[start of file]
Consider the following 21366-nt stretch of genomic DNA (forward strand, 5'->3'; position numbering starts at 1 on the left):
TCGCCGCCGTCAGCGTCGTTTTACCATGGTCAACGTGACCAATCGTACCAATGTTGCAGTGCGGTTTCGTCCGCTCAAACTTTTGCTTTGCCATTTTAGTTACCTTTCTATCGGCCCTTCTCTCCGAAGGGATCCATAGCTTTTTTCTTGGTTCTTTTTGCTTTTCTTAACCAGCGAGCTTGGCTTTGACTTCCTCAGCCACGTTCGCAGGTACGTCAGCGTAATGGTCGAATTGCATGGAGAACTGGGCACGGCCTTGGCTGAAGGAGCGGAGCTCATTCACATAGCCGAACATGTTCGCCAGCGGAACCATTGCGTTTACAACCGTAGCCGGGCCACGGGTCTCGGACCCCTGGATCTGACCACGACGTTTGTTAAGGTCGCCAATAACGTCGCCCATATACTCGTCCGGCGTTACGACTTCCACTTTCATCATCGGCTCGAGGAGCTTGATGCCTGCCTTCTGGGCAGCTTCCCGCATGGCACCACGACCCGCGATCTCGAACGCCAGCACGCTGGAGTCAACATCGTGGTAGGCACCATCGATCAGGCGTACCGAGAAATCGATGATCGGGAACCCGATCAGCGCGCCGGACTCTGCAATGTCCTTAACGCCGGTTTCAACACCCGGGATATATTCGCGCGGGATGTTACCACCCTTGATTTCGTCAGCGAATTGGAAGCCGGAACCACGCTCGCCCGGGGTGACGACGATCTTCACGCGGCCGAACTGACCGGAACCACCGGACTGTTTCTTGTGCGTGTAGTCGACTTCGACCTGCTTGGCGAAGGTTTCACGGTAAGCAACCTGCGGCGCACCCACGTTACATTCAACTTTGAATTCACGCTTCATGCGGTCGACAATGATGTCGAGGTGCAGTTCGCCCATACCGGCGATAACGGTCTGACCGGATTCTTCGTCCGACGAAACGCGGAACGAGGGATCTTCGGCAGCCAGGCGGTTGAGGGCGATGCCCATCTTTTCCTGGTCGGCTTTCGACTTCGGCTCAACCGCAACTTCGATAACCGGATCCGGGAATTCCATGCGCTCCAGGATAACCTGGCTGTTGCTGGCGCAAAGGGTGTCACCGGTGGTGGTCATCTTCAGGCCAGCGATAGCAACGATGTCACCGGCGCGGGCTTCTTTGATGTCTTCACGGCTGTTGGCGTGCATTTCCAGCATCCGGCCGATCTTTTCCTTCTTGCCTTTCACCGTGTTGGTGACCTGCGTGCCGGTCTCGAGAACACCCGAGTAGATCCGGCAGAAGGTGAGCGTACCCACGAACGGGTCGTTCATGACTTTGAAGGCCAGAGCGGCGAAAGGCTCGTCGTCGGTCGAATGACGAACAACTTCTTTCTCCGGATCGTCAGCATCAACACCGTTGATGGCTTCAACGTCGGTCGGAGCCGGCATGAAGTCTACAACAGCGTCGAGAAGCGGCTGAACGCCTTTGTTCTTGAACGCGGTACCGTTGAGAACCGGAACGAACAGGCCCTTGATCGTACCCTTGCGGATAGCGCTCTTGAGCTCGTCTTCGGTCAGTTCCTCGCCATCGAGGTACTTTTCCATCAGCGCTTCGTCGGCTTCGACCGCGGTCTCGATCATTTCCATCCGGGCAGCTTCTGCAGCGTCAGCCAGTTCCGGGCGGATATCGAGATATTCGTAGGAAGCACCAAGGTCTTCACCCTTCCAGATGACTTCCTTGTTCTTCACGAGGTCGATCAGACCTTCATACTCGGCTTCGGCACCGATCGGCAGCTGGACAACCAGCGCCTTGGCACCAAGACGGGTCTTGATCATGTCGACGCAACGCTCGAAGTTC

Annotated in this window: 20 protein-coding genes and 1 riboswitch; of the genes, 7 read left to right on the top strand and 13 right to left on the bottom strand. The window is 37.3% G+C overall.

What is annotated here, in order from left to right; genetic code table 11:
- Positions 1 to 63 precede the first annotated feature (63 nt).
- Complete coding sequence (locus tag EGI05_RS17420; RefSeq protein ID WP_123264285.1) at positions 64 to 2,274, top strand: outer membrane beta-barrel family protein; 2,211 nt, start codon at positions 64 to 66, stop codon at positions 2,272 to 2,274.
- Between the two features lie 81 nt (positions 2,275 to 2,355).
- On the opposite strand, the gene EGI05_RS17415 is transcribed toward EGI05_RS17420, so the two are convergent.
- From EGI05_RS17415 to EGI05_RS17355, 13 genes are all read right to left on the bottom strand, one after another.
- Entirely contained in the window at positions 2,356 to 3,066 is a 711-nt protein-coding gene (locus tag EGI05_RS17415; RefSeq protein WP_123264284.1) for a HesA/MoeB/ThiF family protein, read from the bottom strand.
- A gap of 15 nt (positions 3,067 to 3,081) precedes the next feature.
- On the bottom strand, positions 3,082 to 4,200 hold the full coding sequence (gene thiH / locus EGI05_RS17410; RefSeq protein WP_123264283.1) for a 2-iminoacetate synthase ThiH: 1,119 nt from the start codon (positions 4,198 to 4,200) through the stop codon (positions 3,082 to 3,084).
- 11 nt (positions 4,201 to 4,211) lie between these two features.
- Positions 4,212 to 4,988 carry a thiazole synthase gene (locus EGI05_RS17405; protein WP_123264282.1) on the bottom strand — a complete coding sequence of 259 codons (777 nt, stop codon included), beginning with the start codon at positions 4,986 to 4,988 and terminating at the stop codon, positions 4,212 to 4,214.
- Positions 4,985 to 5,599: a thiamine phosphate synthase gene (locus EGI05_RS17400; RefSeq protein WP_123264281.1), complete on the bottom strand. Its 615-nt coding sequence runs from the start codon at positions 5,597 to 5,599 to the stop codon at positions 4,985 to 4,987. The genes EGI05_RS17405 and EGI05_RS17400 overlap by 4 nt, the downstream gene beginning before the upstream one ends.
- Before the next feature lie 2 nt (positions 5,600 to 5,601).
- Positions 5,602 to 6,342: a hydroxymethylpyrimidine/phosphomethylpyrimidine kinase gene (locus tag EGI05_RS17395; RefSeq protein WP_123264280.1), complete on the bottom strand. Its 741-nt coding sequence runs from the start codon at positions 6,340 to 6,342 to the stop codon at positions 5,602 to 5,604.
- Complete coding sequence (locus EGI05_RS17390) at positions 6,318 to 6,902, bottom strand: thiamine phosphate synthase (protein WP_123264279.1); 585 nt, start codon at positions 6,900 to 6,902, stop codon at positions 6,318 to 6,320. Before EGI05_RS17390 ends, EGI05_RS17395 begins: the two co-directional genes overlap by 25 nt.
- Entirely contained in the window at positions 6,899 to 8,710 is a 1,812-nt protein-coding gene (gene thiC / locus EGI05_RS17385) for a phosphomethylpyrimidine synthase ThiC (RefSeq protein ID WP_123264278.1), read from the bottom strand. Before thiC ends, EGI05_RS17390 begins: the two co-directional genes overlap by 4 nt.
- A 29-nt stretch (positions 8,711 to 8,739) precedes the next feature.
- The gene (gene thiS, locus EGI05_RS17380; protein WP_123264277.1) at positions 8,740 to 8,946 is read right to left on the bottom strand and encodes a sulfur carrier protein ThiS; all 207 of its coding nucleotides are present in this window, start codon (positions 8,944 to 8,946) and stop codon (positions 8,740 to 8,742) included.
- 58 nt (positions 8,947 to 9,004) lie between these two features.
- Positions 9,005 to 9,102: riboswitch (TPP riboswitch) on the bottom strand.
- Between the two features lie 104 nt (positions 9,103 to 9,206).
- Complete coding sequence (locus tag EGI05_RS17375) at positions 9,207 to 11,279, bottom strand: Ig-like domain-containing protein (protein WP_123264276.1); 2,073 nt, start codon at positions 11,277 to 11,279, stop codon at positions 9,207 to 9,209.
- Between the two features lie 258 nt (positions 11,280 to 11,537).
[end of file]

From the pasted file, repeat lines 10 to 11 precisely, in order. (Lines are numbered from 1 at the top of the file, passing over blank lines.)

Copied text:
- Entirely contained in the window at positions 2,356 to 3,066 is a 711-nt protein-coding gene (locus tag EGI05_RS17415; RefSeq protein WP_123264284.1) for a HesA/MoeB/ThiF family protein, read from the bottom strand.
- A gap of 15 nt (positions 3,067 to 3,081) precedes the next feature.